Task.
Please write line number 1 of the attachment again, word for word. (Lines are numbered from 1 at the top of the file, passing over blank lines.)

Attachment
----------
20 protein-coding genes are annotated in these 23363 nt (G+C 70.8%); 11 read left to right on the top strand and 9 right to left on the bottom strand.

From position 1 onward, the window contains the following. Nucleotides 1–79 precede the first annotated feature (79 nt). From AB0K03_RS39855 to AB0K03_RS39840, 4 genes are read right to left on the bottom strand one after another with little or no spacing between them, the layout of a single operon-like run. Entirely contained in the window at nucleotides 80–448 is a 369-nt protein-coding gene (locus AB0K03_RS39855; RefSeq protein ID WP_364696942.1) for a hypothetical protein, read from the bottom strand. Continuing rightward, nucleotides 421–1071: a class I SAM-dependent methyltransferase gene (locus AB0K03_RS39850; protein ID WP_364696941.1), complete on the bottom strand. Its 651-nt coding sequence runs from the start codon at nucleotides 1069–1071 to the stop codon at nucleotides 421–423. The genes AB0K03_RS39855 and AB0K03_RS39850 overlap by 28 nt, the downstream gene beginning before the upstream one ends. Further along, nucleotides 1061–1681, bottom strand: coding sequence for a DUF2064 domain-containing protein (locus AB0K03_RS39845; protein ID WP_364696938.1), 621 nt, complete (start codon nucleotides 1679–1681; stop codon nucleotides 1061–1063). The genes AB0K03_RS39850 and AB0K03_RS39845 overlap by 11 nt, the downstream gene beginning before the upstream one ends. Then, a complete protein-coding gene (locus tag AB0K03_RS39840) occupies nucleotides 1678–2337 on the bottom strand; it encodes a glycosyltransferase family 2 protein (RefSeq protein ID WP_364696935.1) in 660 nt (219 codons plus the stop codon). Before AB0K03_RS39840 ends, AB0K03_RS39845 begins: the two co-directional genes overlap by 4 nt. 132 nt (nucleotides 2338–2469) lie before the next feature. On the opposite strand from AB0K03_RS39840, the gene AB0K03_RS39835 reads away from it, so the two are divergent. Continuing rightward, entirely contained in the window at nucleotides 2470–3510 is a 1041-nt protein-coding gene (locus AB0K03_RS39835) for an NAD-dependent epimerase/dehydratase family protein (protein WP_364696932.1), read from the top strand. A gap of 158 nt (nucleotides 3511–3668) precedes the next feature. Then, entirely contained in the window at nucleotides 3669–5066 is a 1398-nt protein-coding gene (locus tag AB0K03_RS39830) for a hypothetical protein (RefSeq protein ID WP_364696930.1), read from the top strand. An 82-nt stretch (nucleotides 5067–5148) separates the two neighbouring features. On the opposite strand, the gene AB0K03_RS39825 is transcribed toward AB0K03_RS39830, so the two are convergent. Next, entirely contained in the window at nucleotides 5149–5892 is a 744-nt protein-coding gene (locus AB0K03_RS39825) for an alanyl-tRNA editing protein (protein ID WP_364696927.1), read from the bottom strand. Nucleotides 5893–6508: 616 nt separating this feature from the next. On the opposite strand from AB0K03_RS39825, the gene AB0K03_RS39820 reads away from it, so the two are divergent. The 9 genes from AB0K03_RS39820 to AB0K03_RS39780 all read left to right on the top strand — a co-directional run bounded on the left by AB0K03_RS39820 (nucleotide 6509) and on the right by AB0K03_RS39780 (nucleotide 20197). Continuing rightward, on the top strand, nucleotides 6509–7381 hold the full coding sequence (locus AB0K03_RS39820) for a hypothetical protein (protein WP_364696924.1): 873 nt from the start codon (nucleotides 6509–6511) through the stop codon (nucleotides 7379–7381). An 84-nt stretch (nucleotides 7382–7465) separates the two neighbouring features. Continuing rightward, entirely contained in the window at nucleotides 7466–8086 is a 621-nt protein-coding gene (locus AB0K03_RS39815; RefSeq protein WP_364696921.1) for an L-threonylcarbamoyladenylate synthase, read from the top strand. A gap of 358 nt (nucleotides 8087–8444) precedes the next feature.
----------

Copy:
20 protein-coding genes are annotated in these 23363 nt (G+C 70.8%); 11 read left to right on the top strand and 9 right to left on the bottom strand.